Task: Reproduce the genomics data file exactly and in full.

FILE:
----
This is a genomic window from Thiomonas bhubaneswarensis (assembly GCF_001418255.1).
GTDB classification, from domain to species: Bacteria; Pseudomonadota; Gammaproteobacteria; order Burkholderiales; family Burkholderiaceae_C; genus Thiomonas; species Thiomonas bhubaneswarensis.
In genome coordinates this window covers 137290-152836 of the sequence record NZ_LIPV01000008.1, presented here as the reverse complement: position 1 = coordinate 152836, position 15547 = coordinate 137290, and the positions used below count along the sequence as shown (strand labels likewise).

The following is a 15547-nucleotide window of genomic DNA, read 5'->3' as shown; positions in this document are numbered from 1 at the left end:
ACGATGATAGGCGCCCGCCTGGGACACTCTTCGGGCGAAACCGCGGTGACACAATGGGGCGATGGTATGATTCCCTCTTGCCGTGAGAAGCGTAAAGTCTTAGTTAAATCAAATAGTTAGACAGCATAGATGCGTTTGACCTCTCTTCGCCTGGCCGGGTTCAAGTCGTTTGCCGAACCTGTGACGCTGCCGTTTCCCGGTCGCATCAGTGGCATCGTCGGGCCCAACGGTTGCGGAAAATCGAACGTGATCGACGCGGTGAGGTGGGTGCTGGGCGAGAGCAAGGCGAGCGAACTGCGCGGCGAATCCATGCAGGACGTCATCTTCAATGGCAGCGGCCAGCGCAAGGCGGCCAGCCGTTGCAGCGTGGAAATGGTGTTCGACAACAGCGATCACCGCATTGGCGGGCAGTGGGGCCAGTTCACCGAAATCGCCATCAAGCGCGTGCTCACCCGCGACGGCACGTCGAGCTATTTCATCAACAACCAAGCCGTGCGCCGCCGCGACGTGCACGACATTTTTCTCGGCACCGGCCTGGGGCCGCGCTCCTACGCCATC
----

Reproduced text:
This is a genomic window from Thiomonas bhubaneswarensis (assembly GCF_001418255.1).
GTDB classification, from domain to species: Bacteria; Pseudomonadota; Gammaproteobacteria; order Burkholderiales; family Burkholderiaceae_C; genus Thiomonas; species Thiomonas bhubaneswarensis.
In genome coordinates this window covers 137290-152836 of the sequence record NZ_LIPV01000008.1, presented here as the reverse complement: position 1 = coordinate 152836, position 15547 = coordinate 137290, and the positions used below count along the sequence as shown (strand labels likewise).

The following is a 15547-nucleotide window of genomic DNA, read 5'->3' as shown; positions in this document are numbered from 1 at the left end:
ACGATGATAGGCGCCCGCCTGGGACACTCTTCGGGCGAAACCGCGGTGACACAATGGGGCGATGGTATGATTCCCTCTTGCCGTGAGAAGCGTAAAGTCTTAGTTAAATCAAATAGTTAGACAGCATAGATGCGTTTGACCTCTCTTCGCCTGGCCGGGTTCAAGTCGTTTGCCGAACCTGTGACGCTGCCGTTTCCCGGTCGCATCAGTGGCATCGTCGGGCCCAACGGTTGCGGAAAATCGAACGTGATCGACGCGGTGAGGTGGGTGCTGGGCGAGAGCAAGGCGAGCGAACTGCGCGGCGAATCCATGCAGGACGTCATCTTCAATGGCAGCGGCCAGCGCAAGGCGGCCAGCCGTTGCAGCGTGGAAATGGTGTTCGACAACAGCGATCACCGCATTGGCGGGCAGTGGGGCCAGTTCACCGAAATCGCCATCAAGCGCGTGCTCACCCGCGACGGCACGTCGAGCTATTTCATCAACAACCAAGCCGTGCGCCGCCGCGACGTGCACGACATTTTTCTCGGCACCGGCCTGGGGCCGCGCTCCTACGCCATC